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Empower your business with proactive processes

Three strategies to help safeguard against economic shocks

Cambridge Savings Bank
Member FDIC - Equal Housing Lender
Empower your business with proactive processes
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If the past two years have taught us anything, it’s to believe in the adage “Expect the unexpected.” Rather than believe, perhaps it’s better to embrace in order to empower your business against situations that otherwise feel uncontrollable.

Economic shocks are inevitable; proactive strategic thinking can help your business withstand and, ideally, survive whatever the future has in store.

Shorten the “Payment to Cash” stretch

While you might not have heard this phrase before, you’ve likely felt the stress of it.

The “payment to cash gap” represents the duration between when you pay for stock or materials and compensate your employees and/or subcontractors to when your customers pay you. The longer this duration stretches, the more tenuous your return on investment (ROI) becomes.

Consider the following strategies:

  • Leverage merchant services to collect payment on the job immediately upon work completion.
  • Don’t fall behind when it comes to invoices; offer incentives to customers for early payments.
  • Request deposits for larger jobs.

 

Ask the following questions:

Could your vendors offer more flexibility with their payment terms?

You want to decrease the time between receiving payment from customers before paying vendors. If you can’t agree on more favorable terms, forfeit the 2% discount for payments submitted at 10 or 15 days and just pay on a net-30 schedule.

Is it possible to improve your profit margin?

After all, at the end of the day, higher margins equal more cash in your pockets. You can do this by:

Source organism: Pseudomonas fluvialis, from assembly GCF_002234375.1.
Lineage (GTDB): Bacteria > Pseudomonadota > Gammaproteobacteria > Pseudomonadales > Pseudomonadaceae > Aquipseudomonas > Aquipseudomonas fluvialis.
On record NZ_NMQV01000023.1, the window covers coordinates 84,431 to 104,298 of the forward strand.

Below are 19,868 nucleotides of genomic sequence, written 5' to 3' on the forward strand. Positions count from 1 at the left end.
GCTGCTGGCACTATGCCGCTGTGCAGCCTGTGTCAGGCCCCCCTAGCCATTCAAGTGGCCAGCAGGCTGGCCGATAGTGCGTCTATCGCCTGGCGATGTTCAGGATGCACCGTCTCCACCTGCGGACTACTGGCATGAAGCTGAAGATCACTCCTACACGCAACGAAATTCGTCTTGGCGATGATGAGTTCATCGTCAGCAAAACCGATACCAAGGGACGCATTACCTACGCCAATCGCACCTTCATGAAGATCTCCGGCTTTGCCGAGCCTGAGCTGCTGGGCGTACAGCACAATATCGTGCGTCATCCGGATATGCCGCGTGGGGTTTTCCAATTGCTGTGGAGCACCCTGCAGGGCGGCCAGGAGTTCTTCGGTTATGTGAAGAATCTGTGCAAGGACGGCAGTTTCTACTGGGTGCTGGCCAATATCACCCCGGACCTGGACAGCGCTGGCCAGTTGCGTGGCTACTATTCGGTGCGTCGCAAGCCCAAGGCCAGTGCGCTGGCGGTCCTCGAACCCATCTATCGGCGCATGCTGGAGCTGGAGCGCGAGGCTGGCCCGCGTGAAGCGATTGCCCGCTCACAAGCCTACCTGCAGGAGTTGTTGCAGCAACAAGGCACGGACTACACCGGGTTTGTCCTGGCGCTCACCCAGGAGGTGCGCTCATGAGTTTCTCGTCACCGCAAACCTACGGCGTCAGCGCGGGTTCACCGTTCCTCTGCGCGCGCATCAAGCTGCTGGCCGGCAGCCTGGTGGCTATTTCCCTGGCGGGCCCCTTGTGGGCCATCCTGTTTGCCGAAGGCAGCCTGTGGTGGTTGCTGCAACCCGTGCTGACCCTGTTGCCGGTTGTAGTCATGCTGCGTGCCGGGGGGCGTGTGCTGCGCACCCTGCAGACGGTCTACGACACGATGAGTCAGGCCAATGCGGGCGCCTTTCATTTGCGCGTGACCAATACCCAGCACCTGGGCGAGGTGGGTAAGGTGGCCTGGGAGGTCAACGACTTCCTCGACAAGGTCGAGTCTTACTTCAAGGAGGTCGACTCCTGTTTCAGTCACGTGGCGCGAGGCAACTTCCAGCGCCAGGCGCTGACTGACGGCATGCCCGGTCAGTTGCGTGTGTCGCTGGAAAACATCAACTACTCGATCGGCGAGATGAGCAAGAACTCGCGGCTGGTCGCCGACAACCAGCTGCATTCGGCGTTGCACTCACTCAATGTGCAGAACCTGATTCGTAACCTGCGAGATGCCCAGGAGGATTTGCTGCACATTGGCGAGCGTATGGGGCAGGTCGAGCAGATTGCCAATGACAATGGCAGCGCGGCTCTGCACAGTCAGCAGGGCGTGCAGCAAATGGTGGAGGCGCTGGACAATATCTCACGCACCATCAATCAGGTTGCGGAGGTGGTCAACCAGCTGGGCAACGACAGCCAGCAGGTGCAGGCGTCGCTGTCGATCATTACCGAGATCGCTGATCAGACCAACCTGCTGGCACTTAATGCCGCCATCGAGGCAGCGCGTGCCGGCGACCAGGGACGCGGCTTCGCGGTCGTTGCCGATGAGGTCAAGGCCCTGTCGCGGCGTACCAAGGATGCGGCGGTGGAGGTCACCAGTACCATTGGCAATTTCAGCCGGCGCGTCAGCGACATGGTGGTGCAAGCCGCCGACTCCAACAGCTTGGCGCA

• Prioritizing faster selling, higher margin products
  • Decrease discounting frequency or reduce discounts on prices
  • Shop around — reevaluate and consider renegotiating the costs of vendors and overheads like internet, phone, and healthcare
  • Determine where you can reasonably increase your pricing while being mindful of your customer’s tolerance and sensitivity for prices.
  • Reduce, reuse, recycle — apply this to your purchases, always.
  • Limit your exposure to uncollectible receivables by limiting the amount of credit extended, following up promptly with late payments, and reducing the risk of fraud via services like Positive Pay.

Establish cash flow warning triggers

A warning trigger ideally allows you to compare current performance against past data, whether your company’s or the industry’s.

Set up triggers for the following:

  • Collection Period: Track customer payment behavior vs. your own and industry standards; for instance, net 30 days to submit an invoice. Average number of days outstanding is 35? Trigger your debt collections practices by contacting your clients for payment.
  • Demand: Changes in leading indicators, such as inbound inquiries from prospects, new opportunities added per month, demos or meetings booked, or inventory turnover can help predict cash shortfalls. Review which of these is relevant to your business and identify ways to protect your bottom line.
  • Gross Profit: By tracking your company’s gross profit percentage over time, you can schedule a trigger to alert you if it falls below X% of your targeted budget.

Isolate alternative sources of financing

If you approach your bank for credit, the amount of capital you have in the business will determine whether you’ll be approved for credit, as well as how much. Capital is intended to safeguard your business against economic shocks.

Review your own reserves. Traditional advice suggests a minimum six months of expenses saved in the bank; ideally 12, if possible. These funds will help your business survive against unexpected losses or unfavorable industry shifts.

How much reserve capital does your business actually need?

It all depends on your own cash flow forecast and relevant “what if?” scenarios. If the number exceeds what you currently have available, consider approaching other sources, whether angel investors, Small Business Development Centers, industry grants, or more personal paths closer to home, like taking out a second mortgage or enlisting the help of family and friends.


None of us has a crystal ball; however, you can set up your business to better anticipate and endure moments of financial weakness. Ultimately, you want a short cash cycle with enough cushion to absorb any economic shifts to ensure your business is agile and resilient because, let’s face it, it needs to be.

CambridgeSavings.com

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